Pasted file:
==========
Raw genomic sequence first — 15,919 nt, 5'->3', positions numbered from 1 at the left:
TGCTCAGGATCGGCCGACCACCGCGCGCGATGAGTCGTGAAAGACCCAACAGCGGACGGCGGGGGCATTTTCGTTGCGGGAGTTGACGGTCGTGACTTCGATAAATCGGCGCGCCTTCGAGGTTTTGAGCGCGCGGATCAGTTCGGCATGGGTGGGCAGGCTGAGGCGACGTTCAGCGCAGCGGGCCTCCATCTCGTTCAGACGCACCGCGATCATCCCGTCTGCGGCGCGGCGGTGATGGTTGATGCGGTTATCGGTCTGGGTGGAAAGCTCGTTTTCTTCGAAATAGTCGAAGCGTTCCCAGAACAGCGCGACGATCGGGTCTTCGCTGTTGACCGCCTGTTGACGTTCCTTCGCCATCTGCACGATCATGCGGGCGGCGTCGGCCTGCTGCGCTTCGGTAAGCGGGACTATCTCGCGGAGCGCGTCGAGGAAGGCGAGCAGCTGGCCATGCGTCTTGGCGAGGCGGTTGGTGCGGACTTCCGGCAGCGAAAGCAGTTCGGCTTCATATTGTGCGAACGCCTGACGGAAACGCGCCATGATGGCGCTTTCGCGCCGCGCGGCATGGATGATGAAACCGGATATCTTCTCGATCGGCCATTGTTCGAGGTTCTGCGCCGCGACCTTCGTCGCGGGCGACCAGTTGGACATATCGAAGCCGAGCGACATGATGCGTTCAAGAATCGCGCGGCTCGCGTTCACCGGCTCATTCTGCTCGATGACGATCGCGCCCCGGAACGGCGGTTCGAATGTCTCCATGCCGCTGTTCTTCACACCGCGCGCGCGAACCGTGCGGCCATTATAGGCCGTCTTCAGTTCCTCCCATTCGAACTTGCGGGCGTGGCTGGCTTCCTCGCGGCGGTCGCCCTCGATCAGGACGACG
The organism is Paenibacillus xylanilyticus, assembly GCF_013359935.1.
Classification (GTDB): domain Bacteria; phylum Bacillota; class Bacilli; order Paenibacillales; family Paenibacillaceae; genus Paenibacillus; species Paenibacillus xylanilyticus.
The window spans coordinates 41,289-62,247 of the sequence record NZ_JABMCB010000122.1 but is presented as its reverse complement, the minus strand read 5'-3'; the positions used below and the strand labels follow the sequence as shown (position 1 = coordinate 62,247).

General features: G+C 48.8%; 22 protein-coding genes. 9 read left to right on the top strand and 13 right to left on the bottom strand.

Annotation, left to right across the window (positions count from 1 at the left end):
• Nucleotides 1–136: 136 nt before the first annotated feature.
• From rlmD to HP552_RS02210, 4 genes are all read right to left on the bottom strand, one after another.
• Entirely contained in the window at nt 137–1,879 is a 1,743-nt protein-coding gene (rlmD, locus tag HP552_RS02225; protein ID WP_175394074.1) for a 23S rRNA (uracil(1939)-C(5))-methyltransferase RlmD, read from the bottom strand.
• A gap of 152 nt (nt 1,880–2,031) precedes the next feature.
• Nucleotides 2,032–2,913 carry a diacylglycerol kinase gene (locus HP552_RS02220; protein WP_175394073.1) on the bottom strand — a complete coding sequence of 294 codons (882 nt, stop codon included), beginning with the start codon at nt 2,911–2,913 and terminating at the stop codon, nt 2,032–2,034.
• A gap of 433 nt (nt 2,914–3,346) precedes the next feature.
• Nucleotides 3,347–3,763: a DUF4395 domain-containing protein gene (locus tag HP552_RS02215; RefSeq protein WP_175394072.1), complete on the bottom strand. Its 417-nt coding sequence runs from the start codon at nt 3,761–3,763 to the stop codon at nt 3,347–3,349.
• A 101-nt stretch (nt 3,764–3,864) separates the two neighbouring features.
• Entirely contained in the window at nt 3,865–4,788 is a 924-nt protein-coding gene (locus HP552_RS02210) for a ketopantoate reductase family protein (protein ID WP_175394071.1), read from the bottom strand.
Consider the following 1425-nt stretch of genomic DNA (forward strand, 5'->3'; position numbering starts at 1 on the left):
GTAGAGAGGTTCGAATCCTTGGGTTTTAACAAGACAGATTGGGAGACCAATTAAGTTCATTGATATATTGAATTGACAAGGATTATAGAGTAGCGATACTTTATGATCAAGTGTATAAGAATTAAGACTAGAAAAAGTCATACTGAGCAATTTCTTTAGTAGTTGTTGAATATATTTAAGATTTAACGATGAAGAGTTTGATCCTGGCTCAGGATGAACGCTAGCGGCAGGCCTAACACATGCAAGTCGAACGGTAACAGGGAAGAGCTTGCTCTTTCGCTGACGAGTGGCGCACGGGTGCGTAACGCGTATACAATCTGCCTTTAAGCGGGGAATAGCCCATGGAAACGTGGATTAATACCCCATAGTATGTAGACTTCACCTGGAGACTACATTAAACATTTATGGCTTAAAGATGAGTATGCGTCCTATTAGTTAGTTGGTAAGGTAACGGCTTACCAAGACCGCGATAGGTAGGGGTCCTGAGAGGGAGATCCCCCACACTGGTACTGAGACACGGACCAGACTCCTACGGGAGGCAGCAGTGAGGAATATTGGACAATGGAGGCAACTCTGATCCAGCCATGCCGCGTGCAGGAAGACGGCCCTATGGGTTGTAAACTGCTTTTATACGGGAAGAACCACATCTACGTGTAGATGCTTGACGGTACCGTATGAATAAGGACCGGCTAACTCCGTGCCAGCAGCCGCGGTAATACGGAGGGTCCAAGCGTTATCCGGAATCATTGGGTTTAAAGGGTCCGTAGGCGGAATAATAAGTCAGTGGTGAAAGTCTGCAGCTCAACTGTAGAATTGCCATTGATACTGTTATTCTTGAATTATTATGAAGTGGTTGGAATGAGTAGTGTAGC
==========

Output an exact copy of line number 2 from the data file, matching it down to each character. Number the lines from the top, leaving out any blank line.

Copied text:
TGCTCAGGATCGGCCGACCACCGCGCGCGATGAGTCGTGAAAGACCCAACAGCGGACGGCGGGGGCATTTTCGTTGCGGGAGTTGACGGTCGTGACTTCGATAAATCGGCGCGCCTTCGAGGTTTTGAGCGCGCGGATCAGTTCGGCATGGGTGGGCAGGCTGAGGCGACGTTCAGCGCAGCGGGCCTCCATCTCGTTCAGACGCACCGCGATCATCCCGTCTGCGGCGCGGCGGTGATGGTTGATGCGGTTATCGGTCTGGGTGGAAAGCTCGTTTTCTTCGAAATAGTCGAAGCGTTCCCAGAACAGCGCGACGATCGGGTCTTCGCTGTTGACCGCCTGTTGACGTTCCTTCGCCATCTGCACGATCATGCGGGCGGCGTCGGCCTGCTGCGCTTCGGTAAGCGGGACTATCTCGCGGAGCGCGTCGAGGAAGGCGAGCAGCTGGCCATGCGTCTTGGCGAGGCGGTTGGTGCGGACTTCCGGCAGCGAAAGCAGTTCGGCTTCATATTGTGCGAACGCCTGACGGAAACGCGCCATGATGGCGCTTTCGCGCCGCGCGGCATGGATGATGAAACCGGATATCTTCTCGATCGGCCATTGTTCGAGGTTCTGCGCCGCGACCTTCGTCGCGGGCGACCAGTTGGACATATCGAAGCCGAGCGACATGATGCGTTCAAGAATCGCGCGGCTCGCGTTCACCGGCTCATTCTGCTCGATGACGATCGCGCCCCGGAACGGCGGTTCGAATGTCTCCATGCCGCTGTTCTTCACACCGCGCGCGCGAACCGTGCGGCCATTATAGGCCGTCTTCAGTTCCTCCCATTCGAACTTGCGGGCGTGGCTGGCTTCCTCGCGGCGGTCGCCCTCGATCAGGACGACG